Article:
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2.5 million student records, SSN, exposed in Nelnet breach

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  • 2 min read

Nelnet Servicing, a US-based technology services provider, was breached. The attackers gained access to student loan records of 2,501,324 students from the Oklahoma Student Load Authority (OSLA) and EdFinancial. OLSA and EdFinancial use Nelnet’s services and web portals to give students access to their loan accounts. 

The breach occurred back in June when unknown attackers gained access to Nelnet’s systems and stayed inside until July 22. Nelnet was able to stop the attack as soon as a breach was detected. However, a subsequent investigation that concluded on August 17 concluded that the following information was accessed:

  • Full name
  • Living address
  • Email address
  • Phone number
  • Social Security Number

Nelnet has disclosed the breach to the two loan authorities, who notifying their customers. The disclosure letters claim that no financial account numbers or any payment information whatsoever were exposed. EdFinancial also noted that since not all of its clients are hosted on Nelnet’s services, the company’s entire customer base wasn’t impacted. 

The letters also detail how impacted customers can enroll in Experian’s identity theft protection services, provided for 24 months for free by both EdFinancial and OSLA. There are other precautions and safety measures detailed in the notices as well.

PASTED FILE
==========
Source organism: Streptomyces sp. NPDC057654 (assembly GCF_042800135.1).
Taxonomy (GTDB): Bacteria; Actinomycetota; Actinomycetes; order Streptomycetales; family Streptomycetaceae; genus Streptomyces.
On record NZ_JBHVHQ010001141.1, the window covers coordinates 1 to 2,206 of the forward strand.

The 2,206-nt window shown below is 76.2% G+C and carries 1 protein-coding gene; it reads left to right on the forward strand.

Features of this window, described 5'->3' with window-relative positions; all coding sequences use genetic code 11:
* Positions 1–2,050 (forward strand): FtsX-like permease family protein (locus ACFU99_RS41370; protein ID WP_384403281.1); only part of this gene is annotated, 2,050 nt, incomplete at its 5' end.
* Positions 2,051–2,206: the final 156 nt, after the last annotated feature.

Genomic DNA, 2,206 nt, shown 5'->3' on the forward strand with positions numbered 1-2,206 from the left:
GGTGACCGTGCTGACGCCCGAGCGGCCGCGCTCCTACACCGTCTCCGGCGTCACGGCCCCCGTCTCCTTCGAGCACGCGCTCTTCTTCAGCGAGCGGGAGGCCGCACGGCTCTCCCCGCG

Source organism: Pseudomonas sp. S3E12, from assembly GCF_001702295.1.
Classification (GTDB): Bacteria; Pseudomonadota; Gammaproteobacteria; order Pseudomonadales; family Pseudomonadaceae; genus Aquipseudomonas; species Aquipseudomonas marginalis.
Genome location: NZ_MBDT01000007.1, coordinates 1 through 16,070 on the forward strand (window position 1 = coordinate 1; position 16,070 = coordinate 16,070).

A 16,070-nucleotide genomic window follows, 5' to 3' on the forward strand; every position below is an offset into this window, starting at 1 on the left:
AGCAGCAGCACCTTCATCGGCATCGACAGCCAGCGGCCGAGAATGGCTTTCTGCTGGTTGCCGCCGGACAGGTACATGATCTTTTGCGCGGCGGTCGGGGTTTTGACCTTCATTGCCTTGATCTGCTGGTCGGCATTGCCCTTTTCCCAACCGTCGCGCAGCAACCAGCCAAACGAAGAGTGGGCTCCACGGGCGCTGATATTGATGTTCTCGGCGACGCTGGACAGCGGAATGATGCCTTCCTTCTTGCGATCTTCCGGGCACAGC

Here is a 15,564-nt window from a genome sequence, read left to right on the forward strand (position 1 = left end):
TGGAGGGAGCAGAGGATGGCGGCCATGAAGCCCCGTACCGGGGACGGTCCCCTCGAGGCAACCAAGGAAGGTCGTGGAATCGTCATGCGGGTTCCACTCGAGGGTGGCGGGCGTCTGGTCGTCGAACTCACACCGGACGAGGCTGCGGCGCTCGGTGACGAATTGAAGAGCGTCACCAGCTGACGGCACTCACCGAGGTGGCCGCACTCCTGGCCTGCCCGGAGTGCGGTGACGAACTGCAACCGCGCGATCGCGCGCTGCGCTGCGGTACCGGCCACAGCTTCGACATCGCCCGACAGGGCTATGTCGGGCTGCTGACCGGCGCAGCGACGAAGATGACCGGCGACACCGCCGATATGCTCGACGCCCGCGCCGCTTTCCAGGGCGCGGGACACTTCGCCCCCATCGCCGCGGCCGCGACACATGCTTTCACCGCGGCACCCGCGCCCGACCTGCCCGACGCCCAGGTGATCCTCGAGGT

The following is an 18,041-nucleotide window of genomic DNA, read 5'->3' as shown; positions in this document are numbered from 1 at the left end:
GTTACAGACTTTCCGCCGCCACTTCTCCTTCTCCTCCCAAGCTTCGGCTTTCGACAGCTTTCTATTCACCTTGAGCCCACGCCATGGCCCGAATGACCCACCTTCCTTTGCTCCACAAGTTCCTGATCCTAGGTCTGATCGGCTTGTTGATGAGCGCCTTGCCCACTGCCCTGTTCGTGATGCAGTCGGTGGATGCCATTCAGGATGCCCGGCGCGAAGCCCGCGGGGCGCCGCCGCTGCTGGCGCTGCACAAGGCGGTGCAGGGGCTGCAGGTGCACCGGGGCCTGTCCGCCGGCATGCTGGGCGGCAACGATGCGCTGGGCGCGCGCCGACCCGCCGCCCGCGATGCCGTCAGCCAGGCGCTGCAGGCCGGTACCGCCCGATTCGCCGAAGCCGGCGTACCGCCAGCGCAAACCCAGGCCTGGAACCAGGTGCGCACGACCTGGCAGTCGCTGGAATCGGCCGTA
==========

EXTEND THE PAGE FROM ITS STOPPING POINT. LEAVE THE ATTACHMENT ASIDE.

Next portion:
That said, considering the risk the exposed data poses and the nature of the breach, law firm Markovits, Stock & DeMarco is launching an investigation into the incident to form a basis for a class action lawsuit. 

Under debt, individuals are often a target for scammers who might attempt to impersonate the loaning authority to get the victim to pay up in what can be quite elaborate social engineering scams, phishing attacks and various other scamming schemes. This increases the risk of exposure to information that might otherwise not be considered as severe. 

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Yadullah Abidi

Yadullah Abidi

Yadullah is a Computer Science graduate who writes/edits/shoots/codes all things cybersecurity, gaming, and tech hardware. When he's not, he streams himself racing virtual cars. He's been writing and reporting on tech and cybersecurity with websites like Candid.Technology and MakeUseOf since 2018. You can contact him here: